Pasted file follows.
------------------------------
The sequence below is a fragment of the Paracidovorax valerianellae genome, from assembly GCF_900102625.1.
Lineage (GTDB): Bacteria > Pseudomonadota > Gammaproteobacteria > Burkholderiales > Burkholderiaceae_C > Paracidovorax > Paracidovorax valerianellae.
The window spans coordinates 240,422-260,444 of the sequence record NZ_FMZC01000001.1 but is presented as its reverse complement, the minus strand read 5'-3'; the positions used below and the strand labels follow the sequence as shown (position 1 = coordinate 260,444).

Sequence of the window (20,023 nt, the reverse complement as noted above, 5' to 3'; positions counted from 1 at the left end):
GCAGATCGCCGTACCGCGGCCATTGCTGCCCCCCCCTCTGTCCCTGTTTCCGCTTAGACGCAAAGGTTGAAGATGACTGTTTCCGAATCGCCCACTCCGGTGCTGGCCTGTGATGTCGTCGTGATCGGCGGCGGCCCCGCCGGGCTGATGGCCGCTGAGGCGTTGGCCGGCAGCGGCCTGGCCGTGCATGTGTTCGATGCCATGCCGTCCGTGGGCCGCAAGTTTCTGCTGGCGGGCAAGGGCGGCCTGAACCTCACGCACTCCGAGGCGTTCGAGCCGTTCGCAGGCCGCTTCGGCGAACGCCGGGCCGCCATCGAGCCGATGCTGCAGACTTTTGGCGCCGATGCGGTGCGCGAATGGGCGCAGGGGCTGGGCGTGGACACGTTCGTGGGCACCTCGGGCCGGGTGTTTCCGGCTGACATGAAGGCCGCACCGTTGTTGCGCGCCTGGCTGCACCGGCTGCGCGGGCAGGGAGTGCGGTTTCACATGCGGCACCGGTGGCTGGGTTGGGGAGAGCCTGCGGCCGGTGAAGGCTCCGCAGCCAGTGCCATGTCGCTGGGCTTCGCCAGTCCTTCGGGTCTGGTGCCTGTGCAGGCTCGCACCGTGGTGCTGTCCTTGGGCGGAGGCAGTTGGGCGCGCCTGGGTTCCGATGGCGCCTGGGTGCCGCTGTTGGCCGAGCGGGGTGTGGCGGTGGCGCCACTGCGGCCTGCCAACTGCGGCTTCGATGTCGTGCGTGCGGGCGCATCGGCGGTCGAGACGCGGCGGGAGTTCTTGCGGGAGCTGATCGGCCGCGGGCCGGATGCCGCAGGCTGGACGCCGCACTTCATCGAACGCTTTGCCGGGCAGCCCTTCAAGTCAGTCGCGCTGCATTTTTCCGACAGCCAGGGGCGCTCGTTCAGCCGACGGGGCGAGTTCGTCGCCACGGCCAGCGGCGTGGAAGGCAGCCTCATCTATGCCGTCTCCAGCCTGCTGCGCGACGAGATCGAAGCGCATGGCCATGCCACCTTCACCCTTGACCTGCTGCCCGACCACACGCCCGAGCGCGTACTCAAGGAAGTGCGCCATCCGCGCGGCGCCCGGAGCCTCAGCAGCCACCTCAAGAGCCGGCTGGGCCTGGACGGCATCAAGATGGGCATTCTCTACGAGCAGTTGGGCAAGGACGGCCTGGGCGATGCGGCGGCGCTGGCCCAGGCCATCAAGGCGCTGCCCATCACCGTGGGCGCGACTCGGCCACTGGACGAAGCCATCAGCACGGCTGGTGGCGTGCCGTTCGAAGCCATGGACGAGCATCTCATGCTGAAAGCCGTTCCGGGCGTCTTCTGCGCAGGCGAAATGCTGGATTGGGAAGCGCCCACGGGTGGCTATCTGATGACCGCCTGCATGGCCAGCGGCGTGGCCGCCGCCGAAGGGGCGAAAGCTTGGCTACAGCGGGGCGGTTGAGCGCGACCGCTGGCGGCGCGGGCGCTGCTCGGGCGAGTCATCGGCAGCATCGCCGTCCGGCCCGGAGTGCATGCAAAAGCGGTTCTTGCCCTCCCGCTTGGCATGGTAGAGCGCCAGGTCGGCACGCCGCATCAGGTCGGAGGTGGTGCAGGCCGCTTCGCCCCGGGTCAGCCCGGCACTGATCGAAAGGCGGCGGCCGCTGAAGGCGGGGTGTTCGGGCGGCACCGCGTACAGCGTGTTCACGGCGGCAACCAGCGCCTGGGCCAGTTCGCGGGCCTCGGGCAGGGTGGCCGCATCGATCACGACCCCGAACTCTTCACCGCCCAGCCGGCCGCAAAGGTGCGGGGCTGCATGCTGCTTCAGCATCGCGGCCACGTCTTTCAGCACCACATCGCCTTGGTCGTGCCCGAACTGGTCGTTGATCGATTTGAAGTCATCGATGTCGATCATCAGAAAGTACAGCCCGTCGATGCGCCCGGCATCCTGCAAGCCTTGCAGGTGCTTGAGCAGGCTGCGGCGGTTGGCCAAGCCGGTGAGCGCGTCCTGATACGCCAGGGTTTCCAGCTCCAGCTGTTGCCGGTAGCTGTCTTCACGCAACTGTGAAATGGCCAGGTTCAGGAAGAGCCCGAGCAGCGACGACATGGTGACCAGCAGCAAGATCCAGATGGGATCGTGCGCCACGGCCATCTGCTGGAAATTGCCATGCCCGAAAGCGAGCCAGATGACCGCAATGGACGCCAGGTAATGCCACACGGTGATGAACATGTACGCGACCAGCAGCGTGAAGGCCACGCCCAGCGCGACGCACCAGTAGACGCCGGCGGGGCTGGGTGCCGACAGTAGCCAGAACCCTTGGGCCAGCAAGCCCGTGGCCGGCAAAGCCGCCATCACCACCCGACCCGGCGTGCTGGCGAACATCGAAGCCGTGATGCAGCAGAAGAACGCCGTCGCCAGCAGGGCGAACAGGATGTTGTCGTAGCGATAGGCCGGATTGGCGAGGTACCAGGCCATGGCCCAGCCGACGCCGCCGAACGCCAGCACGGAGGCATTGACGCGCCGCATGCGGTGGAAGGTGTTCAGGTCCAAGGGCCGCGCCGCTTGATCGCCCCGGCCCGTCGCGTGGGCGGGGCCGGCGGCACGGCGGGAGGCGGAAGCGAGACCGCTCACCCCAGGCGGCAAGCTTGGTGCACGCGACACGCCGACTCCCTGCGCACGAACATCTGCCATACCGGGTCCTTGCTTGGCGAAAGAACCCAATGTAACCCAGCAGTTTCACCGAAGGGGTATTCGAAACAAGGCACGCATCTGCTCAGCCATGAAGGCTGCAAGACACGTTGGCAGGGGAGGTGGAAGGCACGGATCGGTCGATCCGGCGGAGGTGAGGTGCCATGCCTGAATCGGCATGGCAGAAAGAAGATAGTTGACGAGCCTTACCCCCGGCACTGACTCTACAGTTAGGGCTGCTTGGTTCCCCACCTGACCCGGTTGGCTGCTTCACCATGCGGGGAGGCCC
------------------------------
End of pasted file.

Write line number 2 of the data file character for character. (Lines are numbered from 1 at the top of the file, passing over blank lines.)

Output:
Lineage (GTDB): Bacteria > Pseudomonadota > Gammaproteobacteria > Burkholderiales > Burkholderiaceae_C > Paracidovorax > Paracidovorax valerianellae.